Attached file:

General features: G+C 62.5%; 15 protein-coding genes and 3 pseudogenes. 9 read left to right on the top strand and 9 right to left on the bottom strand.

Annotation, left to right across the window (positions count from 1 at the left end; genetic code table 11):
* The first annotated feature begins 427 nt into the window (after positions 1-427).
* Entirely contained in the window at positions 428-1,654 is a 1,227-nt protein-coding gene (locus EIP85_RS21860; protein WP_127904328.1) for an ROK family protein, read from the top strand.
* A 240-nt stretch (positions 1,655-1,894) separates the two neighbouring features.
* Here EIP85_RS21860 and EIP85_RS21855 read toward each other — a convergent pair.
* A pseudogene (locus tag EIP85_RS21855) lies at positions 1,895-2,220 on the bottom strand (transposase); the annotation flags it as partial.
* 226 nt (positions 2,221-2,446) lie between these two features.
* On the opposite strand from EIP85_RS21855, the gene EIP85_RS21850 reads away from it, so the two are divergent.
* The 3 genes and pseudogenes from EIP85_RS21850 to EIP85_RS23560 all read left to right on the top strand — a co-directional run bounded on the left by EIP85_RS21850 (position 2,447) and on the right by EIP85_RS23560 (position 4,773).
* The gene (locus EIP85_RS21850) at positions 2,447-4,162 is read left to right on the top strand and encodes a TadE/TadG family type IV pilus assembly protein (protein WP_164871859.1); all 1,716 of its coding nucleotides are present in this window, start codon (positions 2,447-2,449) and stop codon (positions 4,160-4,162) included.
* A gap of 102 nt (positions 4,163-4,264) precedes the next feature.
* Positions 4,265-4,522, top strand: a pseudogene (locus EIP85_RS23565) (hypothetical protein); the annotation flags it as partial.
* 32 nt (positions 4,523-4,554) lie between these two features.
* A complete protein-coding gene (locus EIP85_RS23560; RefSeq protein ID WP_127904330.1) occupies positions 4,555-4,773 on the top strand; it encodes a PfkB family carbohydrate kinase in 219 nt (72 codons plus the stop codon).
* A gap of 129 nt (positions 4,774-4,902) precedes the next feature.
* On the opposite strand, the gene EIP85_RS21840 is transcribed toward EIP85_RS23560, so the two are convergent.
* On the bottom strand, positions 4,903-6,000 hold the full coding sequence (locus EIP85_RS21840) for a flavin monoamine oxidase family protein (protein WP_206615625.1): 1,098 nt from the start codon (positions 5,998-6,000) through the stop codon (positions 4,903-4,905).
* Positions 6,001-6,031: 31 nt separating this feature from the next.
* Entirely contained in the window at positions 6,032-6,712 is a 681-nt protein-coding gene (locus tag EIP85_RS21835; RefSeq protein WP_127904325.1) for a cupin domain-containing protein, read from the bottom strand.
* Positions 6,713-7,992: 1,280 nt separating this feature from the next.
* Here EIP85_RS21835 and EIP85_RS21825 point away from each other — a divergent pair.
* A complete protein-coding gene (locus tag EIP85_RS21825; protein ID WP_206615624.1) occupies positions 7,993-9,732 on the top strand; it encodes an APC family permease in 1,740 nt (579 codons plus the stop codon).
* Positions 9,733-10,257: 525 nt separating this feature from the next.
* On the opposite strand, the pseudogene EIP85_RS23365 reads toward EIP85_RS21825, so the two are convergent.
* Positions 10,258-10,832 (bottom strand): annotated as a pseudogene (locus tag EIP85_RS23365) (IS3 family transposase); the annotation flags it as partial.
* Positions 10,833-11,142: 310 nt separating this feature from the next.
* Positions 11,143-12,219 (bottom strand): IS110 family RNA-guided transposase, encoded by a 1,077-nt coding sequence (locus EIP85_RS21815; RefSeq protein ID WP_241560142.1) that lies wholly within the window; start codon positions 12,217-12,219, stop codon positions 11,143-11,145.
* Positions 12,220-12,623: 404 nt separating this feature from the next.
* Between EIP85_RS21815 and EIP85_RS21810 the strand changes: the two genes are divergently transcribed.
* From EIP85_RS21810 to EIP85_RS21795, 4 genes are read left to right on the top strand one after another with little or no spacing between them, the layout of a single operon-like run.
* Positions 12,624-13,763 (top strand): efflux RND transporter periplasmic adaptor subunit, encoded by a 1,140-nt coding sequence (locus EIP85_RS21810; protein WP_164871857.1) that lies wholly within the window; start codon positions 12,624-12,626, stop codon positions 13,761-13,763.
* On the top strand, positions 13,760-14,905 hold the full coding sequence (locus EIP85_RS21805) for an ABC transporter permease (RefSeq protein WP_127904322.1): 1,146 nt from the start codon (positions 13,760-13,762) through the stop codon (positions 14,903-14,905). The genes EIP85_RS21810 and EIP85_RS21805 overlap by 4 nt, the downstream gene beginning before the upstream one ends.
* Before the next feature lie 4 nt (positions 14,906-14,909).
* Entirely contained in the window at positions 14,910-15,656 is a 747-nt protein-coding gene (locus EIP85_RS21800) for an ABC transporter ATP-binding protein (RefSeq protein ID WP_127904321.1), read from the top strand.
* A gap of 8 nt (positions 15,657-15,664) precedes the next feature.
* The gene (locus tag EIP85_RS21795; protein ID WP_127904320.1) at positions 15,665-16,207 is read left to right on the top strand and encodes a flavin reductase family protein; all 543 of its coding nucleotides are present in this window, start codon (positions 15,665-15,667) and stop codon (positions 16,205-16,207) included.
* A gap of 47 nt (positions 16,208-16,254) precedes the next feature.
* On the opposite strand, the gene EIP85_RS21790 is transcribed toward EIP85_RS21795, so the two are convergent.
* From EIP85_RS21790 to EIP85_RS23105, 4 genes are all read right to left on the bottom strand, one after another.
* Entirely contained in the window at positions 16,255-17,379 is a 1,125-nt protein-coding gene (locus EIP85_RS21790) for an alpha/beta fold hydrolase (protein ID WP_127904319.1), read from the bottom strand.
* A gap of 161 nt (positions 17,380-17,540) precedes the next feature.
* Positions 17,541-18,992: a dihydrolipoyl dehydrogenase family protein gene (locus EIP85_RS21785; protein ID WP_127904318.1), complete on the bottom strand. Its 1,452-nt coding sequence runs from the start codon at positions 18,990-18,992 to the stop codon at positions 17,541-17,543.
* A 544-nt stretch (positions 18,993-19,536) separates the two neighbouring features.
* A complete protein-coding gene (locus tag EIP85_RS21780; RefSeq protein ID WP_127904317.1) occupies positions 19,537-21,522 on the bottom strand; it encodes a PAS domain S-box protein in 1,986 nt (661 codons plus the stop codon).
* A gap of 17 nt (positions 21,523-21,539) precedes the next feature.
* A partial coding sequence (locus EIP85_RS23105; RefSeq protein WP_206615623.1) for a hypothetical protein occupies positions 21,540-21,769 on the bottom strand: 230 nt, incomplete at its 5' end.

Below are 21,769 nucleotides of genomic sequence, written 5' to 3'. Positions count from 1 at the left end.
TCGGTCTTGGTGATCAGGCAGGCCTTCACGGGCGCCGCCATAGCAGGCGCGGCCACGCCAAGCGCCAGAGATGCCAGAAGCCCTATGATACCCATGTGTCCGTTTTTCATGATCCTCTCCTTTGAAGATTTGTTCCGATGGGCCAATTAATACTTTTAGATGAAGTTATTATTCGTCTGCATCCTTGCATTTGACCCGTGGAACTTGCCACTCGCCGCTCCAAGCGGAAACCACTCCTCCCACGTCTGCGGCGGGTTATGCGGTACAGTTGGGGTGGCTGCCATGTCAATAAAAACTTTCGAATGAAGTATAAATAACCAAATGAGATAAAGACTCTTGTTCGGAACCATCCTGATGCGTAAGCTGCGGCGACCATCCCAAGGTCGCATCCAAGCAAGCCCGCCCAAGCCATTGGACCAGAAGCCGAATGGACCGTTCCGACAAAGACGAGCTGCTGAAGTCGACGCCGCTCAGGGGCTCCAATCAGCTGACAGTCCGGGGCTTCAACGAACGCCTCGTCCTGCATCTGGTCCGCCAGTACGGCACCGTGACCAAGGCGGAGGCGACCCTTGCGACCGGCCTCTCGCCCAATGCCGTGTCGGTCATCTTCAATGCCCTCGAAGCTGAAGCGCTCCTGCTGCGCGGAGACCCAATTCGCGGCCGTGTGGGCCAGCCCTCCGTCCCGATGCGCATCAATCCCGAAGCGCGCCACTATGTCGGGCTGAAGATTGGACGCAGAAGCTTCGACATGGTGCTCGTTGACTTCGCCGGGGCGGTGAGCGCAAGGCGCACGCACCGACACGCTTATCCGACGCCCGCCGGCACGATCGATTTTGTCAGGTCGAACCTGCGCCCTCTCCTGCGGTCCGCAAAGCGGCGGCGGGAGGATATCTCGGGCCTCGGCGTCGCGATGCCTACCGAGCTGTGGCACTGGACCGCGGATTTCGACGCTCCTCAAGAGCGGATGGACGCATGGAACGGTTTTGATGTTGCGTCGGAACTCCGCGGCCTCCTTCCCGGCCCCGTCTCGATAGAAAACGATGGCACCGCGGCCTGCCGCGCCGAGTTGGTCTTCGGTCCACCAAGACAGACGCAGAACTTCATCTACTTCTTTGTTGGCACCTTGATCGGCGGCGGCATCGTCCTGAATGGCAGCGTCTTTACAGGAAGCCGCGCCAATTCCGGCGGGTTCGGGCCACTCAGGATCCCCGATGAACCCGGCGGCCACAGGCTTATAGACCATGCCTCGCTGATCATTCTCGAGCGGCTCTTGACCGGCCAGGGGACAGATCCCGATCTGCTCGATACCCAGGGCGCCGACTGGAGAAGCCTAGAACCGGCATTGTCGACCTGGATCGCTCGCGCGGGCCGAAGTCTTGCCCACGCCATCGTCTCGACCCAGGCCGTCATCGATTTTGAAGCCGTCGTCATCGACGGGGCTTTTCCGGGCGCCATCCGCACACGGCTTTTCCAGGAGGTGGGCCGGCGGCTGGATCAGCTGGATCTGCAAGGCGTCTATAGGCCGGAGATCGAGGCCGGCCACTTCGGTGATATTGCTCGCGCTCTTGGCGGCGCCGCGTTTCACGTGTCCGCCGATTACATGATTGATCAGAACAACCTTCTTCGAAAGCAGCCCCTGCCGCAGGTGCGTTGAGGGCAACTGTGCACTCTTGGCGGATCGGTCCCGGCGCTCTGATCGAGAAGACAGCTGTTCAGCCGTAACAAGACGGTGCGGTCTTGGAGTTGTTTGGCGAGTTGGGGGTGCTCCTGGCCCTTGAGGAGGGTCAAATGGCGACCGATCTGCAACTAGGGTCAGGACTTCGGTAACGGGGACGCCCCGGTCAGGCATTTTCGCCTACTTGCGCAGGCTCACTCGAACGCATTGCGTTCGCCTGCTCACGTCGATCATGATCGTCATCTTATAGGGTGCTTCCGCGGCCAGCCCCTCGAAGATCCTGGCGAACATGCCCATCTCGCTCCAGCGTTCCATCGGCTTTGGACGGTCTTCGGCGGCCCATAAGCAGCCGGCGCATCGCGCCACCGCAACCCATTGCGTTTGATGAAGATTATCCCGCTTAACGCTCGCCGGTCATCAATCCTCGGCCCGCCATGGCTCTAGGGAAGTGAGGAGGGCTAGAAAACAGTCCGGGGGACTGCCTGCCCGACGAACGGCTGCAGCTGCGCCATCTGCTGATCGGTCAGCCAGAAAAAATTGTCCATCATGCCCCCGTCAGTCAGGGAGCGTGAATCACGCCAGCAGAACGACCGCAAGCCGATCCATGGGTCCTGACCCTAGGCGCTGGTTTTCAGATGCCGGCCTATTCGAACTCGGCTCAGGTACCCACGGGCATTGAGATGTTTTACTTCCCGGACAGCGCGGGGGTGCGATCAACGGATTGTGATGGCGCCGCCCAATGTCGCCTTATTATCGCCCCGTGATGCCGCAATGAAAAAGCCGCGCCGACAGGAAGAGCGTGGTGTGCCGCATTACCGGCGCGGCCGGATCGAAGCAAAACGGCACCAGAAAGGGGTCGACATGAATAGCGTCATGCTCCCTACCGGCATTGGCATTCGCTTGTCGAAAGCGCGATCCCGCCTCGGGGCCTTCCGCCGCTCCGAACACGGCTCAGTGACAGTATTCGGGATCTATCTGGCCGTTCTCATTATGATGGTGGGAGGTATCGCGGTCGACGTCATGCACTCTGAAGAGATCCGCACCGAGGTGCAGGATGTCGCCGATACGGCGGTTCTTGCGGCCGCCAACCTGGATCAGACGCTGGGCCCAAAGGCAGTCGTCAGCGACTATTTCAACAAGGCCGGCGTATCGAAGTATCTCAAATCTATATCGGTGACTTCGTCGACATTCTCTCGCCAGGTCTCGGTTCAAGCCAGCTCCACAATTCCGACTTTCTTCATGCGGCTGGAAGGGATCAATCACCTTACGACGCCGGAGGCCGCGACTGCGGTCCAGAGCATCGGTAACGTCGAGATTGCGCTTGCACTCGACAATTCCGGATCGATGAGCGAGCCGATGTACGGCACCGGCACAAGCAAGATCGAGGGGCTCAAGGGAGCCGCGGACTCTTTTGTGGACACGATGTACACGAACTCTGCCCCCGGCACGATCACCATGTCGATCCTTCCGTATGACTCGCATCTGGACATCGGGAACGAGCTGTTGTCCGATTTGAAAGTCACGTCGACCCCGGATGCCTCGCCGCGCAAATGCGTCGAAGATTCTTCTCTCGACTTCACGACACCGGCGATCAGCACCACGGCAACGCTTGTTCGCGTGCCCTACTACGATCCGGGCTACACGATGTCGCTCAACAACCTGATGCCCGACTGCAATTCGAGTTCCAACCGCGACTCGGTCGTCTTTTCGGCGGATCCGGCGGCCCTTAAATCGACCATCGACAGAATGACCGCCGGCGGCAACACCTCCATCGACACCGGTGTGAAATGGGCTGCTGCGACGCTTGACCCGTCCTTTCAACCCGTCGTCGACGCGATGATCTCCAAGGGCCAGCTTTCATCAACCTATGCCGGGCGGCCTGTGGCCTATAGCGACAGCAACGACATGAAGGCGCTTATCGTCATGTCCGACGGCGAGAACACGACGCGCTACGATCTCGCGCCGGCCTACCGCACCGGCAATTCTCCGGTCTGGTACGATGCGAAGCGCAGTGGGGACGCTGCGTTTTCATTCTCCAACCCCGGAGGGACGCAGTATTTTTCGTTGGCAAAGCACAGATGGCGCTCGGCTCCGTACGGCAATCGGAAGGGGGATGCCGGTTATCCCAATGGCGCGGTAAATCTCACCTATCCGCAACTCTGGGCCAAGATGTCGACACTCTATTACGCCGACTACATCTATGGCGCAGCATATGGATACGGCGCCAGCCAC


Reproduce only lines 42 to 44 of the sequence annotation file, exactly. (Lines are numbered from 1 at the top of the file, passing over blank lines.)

* A gap of 161 nt (positions 17,380-17,540) precedes the next feature.
* Positions 17,541-18,992: a dihydrolipoyl dehydrogenase family protein gene (locus EIP85_RS21785; protein ID WP_127904318.1), complete on the bottom strand. Its 1,452-nt coding sequence runs from the start codon at positions 18,990-18,992 to the stop codon at positions 17,541-17,543.
* A 544-nt stretch (positions 18,993-19,536) separates the two neighbouring features.